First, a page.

North Carolina native Tift Merritt seems to find inspiration in her surroundings. Both geographically and collaboratively, where she is and whom she is with, play an important role in crafting the mood and tone of her beguiling confessionals and charismatic character sketches. Over the course of her decade-plus career, Merritt has followed her creative muse wide and far, setting up workshops in self-described “places that are hard to see and not easy to send postcards from” like Bynum, North Carolina and Marfa, Texas or jetting towards the city life and living abroad in Paris for a spell.
If Tift Merritt's body of work so far has shown anything, it’s that she seems incapable of making an uninteresting or emotionally dishonest record, and she can work in a number of different ways and still sound like herself. Traveling Alone, Merritt's fifth studio album, was recorded in Brooklyn with producer Tucker Martine, and for these sessions, Merritt and her studio band cut the bulk of the material live in the studio, with a group of stellar accompanists including Marc Ribot on guitar, John Convertino on percussion, Eric Heywood on pedal steel, and Jay Brown on bass. The close interaction of the musicians is a large part of the sound of Traveling Alone -- hearing them kick into gear in the intro to "Still Not Home" is a thrill -- but despite having a band of top-flight players behind her, Merritt is very much the focus of Traveling Alone throughout, and she’s in typically excellent form.
Like many singers in the roots rock genre, New Yorker-by-way-of-North Carolina Tift Merritt aspires to write like Lucinda and sing like Emmylou. Her plainspoken songs are both straightforward and ambiguous, as though no one emotion—grief, heartbreak, happiness, detachment—is absolute. And she sings those songs in a voice that sounds warm and sympathetic, but also a bit secretive, as though she might be withholding something crucial and precious from her listeners.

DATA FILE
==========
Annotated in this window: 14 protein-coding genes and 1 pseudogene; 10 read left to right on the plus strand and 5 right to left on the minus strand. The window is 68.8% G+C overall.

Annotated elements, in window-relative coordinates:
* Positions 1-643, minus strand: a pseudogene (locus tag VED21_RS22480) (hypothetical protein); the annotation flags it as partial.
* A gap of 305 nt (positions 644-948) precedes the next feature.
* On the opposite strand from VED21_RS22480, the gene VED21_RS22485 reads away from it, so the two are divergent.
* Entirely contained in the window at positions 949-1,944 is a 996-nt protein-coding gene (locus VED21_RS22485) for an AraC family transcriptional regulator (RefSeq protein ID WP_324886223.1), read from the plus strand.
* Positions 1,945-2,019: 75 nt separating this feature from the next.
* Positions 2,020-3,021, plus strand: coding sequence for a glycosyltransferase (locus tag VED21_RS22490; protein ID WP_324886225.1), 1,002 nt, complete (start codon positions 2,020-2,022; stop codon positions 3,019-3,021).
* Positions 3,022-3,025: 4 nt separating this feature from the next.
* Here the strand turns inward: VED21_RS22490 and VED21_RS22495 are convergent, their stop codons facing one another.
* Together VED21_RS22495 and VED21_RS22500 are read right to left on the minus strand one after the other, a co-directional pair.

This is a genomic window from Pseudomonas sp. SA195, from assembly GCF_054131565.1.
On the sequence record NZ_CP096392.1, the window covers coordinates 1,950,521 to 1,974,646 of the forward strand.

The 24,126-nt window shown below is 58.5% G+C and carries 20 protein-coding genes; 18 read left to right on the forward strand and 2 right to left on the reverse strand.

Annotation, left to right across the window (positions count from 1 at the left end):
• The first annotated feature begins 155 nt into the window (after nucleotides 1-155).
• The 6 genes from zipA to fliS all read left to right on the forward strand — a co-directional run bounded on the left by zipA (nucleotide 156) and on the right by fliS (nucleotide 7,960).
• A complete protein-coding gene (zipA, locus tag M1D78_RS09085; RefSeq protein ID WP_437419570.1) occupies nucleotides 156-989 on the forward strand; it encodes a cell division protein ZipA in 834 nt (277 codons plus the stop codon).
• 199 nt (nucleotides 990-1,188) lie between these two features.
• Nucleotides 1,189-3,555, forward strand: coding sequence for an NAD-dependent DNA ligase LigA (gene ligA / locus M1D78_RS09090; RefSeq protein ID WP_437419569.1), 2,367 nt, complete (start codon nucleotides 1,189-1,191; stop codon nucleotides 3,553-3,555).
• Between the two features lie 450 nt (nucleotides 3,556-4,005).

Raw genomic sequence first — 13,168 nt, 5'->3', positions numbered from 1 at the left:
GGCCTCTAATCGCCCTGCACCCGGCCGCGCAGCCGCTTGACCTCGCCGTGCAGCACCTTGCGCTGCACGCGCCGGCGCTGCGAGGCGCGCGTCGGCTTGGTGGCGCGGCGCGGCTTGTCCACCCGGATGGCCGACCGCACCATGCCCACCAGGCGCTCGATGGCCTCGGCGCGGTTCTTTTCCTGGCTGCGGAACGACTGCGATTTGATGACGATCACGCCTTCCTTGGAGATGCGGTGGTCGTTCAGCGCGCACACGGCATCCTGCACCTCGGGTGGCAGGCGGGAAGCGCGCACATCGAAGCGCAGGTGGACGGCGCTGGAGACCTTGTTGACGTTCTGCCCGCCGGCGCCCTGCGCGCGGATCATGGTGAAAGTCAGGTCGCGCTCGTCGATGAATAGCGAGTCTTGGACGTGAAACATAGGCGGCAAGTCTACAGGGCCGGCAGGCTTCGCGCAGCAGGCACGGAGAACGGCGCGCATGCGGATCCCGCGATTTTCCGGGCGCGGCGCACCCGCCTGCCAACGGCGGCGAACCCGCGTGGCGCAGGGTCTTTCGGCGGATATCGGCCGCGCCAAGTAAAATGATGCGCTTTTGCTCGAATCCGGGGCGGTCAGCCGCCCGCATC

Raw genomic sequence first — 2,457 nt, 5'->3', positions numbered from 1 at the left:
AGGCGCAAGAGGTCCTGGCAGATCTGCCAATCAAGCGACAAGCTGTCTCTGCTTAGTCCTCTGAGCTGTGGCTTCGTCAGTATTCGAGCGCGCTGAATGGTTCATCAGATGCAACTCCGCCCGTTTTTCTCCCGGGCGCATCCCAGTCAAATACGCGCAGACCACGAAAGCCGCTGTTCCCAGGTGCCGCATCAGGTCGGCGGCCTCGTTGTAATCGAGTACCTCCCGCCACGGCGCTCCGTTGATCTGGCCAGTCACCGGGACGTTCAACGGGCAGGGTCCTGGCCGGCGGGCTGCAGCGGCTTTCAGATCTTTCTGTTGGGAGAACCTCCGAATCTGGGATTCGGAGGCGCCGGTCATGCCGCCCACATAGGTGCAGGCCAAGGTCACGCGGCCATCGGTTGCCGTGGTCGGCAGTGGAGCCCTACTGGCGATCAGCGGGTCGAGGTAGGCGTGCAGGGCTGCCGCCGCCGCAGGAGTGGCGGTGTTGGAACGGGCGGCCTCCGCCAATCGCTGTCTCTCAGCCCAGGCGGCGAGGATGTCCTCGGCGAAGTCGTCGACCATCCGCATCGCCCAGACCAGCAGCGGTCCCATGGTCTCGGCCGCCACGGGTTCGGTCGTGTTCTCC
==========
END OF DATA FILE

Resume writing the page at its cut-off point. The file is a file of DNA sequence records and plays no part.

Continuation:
Since incorporating some vintage Southern soul into her repertoire on 2004’s Grammy-endorsed Tambourine, singer-songwriter Tift Merritt has settled further into a more predictable and far less distinctive brand of Americana on each new album, and that trend continues on Traveling Alone. Producer Tucker Martine, also behind 2010’s See You on the Moon, adds only a handful of flourishes that distinguish Merritt’s style from that of Kathleen Edwards, Caitlin Cary, Patty Griffin, or any of the countless other women on the Americana scene, while Merritt’s songwriting here often lacks her trademark, bright-eyed wit. What’s most shocking about Traveling Alone, however, is that Merritt’s usually reliable voice is in such poor form that not even her singing can carry the album through its most tepid moments.
Tift Merritt The touch of sweet sadness in Tift Merritt’s voice has rarely served her better than it does on “Traveling Alone,” due out on Yep Roc on Tuesday. Recorded in Brooklyn with Tucker Martine in the producer’s chair, it’s an album bound by restlessness. “I don’t know who I am ….